alexa Site-Specific Drug Delivery to the Gastrointestinal Tract

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Site-Specific Drug Delivery to the Gastrointestinal Tract

There are many available routes for the administration of therapeutic agents, as denoted by the FDA’s recognition of over 100 different options for getting a drug into the body [1]. The oral (“per os” or PO) dosing of pharmaceutical products has a long and rich history in health care. This route of administering medications has several notable advantages, including the fact that it is relatively simple, it requires no additional equipment for patient administration (unlike injectable or inhaled agents), it is usually the least expensive option for both the manufacturer and the patient, and it is typically the safest route of getting a drug into the body (requiring no puncturing of body surfaces or membranes and the corresponding increased risk of disease transmission). Because of these and other advantages, the majority of currently used pharmaceutical agents are formulated and given as oral dosage forms. PO administration is also the preferred route for the treatment of diseases of the gastrointestinal tract, such as peptic/duodenal ulcer and inflammatory bowel diseases, because this technique puts the therapeutic agent at or near the desired site of action. In addition, the GI tract represents the major portal of entry of infectious agents into the body and the site at which most organisms exert their patho physiologic effects [2]. Due to this fact, one of the best ways to protect against infection would be the oral administration of vaccines to stimulate strong specific immunity in the gastrointestinal tract and other mucosal sites [3].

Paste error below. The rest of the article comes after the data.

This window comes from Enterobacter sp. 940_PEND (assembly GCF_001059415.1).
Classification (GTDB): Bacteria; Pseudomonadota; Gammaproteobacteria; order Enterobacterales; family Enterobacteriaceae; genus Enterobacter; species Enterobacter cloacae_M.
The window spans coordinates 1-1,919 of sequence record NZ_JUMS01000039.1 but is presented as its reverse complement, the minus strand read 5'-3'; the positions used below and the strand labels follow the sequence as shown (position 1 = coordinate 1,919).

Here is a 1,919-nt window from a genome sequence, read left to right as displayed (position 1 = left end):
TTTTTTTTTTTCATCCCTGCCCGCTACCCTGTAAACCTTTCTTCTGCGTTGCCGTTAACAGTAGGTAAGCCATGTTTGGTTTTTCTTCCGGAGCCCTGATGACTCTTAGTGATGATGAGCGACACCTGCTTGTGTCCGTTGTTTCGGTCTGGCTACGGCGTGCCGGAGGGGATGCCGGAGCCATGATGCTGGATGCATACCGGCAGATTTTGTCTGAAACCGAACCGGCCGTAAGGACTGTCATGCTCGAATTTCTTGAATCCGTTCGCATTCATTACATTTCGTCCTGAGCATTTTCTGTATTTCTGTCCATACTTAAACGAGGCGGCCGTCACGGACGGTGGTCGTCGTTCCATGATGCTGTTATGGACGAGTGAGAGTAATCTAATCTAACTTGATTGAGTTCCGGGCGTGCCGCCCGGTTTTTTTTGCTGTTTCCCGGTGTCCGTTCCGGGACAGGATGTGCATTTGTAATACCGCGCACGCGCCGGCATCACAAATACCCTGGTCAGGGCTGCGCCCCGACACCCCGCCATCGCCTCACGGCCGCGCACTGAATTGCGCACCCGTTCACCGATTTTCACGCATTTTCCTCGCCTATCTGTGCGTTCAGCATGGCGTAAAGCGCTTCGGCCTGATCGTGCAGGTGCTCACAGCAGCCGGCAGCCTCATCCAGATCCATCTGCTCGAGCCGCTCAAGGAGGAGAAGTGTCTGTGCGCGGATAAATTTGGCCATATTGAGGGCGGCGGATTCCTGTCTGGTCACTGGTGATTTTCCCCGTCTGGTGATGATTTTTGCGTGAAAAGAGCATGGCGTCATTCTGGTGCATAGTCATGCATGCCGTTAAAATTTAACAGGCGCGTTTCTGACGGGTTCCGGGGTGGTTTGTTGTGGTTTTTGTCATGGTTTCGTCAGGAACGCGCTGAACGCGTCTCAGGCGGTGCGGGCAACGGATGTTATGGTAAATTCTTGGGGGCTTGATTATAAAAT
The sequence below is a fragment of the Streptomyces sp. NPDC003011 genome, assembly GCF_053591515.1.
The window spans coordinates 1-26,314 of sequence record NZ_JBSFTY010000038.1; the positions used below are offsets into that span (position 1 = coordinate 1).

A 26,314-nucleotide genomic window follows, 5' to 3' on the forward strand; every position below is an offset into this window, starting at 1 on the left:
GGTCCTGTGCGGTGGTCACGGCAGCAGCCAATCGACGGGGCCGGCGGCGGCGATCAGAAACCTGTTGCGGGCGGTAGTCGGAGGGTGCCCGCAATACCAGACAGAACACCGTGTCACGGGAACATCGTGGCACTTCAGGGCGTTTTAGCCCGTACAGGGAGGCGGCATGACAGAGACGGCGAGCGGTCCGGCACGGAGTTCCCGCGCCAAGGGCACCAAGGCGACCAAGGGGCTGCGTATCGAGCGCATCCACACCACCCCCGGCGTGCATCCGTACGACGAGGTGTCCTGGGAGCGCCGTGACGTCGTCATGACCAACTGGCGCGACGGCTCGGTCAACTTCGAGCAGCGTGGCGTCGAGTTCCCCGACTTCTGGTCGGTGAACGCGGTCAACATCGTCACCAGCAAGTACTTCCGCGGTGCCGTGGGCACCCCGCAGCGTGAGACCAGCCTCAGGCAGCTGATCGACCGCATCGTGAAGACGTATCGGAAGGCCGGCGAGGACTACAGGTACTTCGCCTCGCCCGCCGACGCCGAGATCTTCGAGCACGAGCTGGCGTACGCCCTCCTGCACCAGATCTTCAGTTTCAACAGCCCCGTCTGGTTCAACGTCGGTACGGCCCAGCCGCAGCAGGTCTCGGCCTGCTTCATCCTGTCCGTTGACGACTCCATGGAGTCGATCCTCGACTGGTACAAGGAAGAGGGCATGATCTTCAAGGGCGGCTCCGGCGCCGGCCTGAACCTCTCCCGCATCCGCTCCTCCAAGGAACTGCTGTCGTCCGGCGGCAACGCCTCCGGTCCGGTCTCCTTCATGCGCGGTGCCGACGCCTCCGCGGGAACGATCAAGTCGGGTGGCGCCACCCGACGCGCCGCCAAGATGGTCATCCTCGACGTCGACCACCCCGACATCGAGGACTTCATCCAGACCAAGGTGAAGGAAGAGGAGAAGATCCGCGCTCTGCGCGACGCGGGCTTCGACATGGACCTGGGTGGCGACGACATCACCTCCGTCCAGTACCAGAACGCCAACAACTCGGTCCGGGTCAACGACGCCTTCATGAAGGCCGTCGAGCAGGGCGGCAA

Scott Weston G, Yeboah KG (2013) Site-Specific Drug Delivery to the Gastrointestinal Tract. J Mol Pharm Org Process Res 1:e106.

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